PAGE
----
Cardboard switch and application

In the early years, simple switches with pretty obvious mechanism are the thing. For a cardboard switch you need to cut two pieces of card each about 10 mm by 50 mm. Score one through the middle, then wrap both in kitchen foil. Use two drawing pins as shown to complete the switch. Add two wires and a bulb holder and you have a simple circuit. An extension which we have used with some success is to make a clown’s face with a card switch built in as the nose. Press the nose and the eyes light up. The Clown has two eyes and we need two bulbs. How can we wire up the circuit so that both bulbs will be equally brightly lit?

A further extension could be to construct a model car dashboard to provide a similar opportunity (this might be more appropriate at later stages).

Suppose we made a model cardboard dashboard to include a horn (buzzer), side lights and headlamps (lamps)? We might wire the horn in series but how would we have to wire the lights? We could also use a different but no less overt switching mechanism such as a paper-clip switch.

Later we might return to similar problems but seek to improve both depth and breadth of understanding.

Paper-clip switch

Paper-clip switch and its use in series with a single lamp


Microswitch - wiring positionsAt P5 -7 or S1/S2 we might use less obvious switching mechanisms such as toggle switches or even microswitches.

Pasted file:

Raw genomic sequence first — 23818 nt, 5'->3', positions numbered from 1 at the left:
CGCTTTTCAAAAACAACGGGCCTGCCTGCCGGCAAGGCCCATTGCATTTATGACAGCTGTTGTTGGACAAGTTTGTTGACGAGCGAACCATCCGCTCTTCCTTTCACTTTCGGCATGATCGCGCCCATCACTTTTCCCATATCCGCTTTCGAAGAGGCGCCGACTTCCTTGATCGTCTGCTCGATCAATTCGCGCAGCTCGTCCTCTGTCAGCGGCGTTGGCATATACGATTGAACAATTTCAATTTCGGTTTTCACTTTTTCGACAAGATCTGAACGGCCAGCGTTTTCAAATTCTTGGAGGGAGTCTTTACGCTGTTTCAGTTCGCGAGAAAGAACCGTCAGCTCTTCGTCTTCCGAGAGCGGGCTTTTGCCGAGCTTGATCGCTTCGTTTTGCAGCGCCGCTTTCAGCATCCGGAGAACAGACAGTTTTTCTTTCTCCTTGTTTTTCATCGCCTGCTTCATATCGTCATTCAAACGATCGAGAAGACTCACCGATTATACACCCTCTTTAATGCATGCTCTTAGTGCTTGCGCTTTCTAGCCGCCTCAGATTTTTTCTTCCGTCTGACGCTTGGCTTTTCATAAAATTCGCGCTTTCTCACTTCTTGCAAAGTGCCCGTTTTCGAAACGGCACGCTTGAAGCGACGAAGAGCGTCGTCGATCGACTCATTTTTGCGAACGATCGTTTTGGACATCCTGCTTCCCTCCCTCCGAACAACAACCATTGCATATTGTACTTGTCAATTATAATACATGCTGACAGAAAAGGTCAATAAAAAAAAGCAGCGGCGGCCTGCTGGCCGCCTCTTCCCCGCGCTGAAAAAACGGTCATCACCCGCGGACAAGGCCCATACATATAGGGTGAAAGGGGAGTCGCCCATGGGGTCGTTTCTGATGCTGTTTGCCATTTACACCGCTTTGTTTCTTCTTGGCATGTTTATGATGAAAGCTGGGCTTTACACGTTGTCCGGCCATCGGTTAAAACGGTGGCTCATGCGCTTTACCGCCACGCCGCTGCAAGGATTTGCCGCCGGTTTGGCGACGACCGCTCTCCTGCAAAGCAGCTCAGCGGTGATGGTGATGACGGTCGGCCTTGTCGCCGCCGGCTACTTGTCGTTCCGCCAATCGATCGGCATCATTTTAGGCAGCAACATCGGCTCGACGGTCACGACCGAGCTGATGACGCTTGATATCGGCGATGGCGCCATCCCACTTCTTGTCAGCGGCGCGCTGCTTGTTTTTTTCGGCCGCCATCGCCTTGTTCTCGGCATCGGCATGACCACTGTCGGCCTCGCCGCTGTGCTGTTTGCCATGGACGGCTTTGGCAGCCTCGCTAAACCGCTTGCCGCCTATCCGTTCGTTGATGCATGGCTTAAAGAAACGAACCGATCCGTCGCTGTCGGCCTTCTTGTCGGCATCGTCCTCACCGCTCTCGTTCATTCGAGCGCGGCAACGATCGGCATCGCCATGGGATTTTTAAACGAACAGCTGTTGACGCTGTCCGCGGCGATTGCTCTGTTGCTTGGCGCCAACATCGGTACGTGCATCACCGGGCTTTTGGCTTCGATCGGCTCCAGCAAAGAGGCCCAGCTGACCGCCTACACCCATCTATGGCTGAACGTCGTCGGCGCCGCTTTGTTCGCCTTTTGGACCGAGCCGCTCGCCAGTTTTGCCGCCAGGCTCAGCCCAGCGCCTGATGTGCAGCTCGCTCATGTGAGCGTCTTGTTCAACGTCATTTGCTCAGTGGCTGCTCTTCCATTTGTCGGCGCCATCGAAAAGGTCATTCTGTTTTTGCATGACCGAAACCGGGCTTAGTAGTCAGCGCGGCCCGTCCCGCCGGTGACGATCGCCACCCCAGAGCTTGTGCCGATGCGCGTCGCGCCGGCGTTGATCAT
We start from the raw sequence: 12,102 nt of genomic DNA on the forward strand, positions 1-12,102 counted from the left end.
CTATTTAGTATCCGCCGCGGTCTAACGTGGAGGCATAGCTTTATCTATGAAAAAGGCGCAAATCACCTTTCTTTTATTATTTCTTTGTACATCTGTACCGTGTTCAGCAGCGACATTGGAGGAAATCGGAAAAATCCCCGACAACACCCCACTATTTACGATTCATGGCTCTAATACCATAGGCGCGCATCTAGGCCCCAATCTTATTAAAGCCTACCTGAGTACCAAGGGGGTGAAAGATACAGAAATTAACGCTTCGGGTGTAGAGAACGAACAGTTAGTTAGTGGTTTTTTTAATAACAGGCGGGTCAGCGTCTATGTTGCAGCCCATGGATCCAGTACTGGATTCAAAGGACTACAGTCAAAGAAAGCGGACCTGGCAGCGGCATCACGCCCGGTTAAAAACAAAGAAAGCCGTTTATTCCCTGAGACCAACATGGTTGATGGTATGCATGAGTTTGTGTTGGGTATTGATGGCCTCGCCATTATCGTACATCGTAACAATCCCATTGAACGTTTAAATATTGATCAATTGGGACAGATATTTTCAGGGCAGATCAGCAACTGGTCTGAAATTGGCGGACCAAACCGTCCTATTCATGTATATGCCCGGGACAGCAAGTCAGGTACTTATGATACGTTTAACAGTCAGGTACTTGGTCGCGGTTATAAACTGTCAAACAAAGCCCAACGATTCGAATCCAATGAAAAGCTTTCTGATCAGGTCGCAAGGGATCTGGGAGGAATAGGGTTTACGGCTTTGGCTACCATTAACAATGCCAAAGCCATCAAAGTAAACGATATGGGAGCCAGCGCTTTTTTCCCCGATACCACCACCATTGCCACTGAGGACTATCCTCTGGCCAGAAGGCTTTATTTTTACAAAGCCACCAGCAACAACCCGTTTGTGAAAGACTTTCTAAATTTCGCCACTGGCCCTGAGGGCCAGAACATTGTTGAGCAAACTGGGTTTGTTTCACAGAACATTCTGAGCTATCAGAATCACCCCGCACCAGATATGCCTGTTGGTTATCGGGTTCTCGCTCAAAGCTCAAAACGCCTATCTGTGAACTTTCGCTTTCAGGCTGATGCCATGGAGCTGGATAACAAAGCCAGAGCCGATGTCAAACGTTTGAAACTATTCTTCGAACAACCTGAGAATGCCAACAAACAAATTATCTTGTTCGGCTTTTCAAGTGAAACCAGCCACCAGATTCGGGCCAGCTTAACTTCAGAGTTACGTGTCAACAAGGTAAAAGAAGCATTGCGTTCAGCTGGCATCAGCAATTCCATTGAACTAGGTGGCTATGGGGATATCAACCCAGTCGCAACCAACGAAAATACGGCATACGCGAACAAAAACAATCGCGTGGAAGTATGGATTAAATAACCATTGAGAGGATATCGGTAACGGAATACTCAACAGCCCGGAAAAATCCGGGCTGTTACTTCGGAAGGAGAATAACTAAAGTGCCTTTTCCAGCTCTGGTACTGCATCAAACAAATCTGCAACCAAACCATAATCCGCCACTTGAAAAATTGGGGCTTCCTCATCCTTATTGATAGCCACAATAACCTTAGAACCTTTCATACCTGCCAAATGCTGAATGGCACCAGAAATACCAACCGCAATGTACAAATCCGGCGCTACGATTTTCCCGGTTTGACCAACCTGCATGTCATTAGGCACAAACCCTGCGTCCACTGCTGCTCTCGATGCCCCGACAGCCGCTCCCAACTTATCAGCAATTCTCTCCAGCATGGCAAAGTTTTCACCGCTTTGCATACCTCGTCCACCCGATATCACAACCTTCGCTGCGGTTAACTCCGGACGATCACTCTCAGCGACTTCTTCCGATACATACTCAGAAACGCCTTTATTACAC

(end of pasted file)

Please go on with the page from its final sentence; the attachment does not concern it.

As their name suggests these are miniature switches. They are used in such domestic applications as door operated fridge lights and to check for door closure on washing machines and dishwashers. Microswitches are more versatile than simple open or closed contact types such as card or paper-clip switches. They have two possible contact positions and thus the cloice of wiring them in either Normally Open (NO) or Normally Closed (NC) modes.

At Level E the design task might be to make a more sophisticated clown’s face as a toy for younger children.

How could we make it wink? This might need some simple electronics.

Microswitch in operation - wired as Normally Open
Normally Closed (NC) Normally Open (NO)
Microswitch wiring - Normally Open (NO) Microswitch wiring - Normally Closed (NC)
Circuit diagram for NC wiring of microswitch Circuit diagram for NO wiring of microswitch